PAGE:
Genes and other genetic variations that appear to be involved in cancerous tumors shrinking in Tasmanian devils have been discovered by Washington State University scientists.
The research is an important first step toward understanding what is causing devil facial tumor disease — a nearly 100 percent fatal and contagious form of cancer — to go away in a small percentage of Tasmanian devils. Indirectly, it could have implications for treating cancer in humans and other mammals as well.
“Some of the genes we think have a role in tumor regression in Tasmanian devils are also shared by humans,” said Mark Margres, a former WSU postdoctoral researcher now at Clemson University. “While still in a very early stage, this research could eventually help in the development of drugs that elicit the tumor regression response in devils, humans and other mammals that don’t have this necessary genetic variation.”
Tasmanian devils have been pushed to the brink of extinction by the rapid spread of devil facial tumor disease, one of only four known forms of transmissible cancer and by far the deadliest. Since it was first documented in 1996, the disease has wiped out an estimated 80 percent of devils in Tasmania, the only place in the world where the animals live.
Margres is part of an international team of researchers studying devil facial tumor disease that is led by Andrew Storfer, an evolutionary geneticist and WSU professor of biology.
For the last decade, Storfer’s team has been investigating how some Tasmanian devil populations are evolving genetic resistance to devil facial tumor disease that could help the species avoid extinction.
A year ago, Storfer’s Australian collaborators, Manuel Ruiz, Rodrigo Hamede and Menna Jones noticed something very unusual while trapping and tagging devils in an isolated region of Tasmania. A very small number of devils that developed facial tumors did not die. Rather, over a period of several months, the tumors went away on their own.
“This was very unusual and we wanted to test for evidence of genomic variation that was causing these devils to spontaneously get better” Storfer said.
The researchers sequenced the genomes of seven of the Tasmanian devils that underwent tumor regression and three that did not.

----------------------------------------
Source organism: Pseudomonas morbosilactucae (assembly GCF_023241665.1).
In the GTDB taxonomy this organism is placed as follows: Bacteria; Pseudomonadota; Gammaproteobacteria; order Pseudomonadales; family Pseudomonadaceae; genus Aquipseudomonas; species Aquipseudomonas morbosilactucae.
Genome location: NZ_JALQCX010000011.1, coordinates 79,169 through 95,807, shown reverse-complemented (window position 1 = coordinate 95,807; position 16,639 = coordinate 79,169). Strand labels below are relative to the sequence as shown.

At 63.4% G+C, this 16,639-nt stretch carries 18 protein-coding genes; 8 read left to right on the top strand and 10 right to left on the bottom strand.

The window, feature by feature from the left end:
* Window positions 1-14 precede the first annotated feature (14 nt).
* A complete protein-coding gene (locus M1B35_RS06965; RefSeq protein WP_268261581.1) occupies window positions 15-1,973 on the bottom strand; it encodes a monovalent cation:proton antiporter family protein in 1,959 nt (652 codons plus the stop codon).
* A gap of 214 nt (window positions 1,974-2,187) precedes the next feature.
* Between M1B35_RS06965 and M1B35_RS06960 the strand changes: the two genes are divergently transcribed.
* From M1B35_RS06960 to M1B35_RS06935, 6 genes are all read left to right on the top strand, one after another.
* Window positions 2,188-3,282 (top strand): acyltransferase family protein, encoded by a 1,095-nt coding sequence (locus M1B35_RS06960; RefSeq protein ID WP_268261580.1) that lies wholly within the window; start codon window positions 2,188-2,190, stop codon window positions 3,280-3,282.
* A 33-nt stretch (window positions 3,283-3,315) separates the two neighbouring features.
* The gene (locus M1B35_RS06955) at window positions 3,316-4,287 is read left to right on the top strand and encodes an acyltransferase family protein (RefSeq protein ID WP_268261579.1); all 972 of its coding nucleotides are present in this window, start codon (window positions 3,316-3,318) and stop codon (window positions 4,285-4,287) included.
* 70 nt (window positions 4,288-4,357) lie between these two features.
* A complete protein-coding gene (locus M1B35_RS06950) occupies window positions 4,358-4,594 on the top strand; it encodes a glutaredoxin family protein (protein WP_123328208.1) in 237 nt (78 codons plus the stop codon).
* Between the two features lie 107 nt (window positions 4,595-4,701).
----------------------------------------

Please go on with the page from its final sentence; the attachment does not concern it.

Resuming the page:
They found the devils that lost their tumors had three highly differentiated genomic regions containing multiple genes that are known to be related to immune response and cancer risk in humans and other mammals.
“We identified some candidate genes that we think may be important in the tumor regression response and now we can begin to functionally test these genes to see if it is possible to elicit the same tumor regression response,” Margres said. “While it is hard to say anything definite with such a small sample size, I think this research is sort of the first step towards characterizing the genetic basis of the tumor regression trait.”
The results of Margres and Storfer’s work were published last month in the journal Genome Biology and Evolution. The researchers said the next step in the research is to analyze the tumor genome to see if there are specific mechanisms or mutations there that lead to tumor shrinkage.
Uncovering mechanisms of tumor regression
Tumor regression is not a phenomenon exclusive to Tasmanian devils. While extremely rare, it has been documented in human cancers.
One such cancer is Merkel Cell Carcinoma, a rare type of skin cancer that often appears on the face, head or neck.
Doctors observed spontaneous tumor regression in a Merkel Cell Carcinoma patient for the first time in 1986 and it has occurred at least 22 times since. However, researchers remain unsure of what causes the tumors to go away on their own.
Storfer and Margres hope is that developing a better understanding of the genetic basis of tumor regression in Tasmanian devils may eventually enable the identification of general mechanisms underlying tumor regression in Merkel Cell Carcinoma and other human cancers.
This research was funded by the National Institutes of Health (R01‑GM126563), the National Science Foundation (DEB 1316549), and the Australian Research Council (FT100100250).
Top photo: Tasmanian devils are the largest carnivorous marsupials in the world.
By Will Ferguson for WSU Insider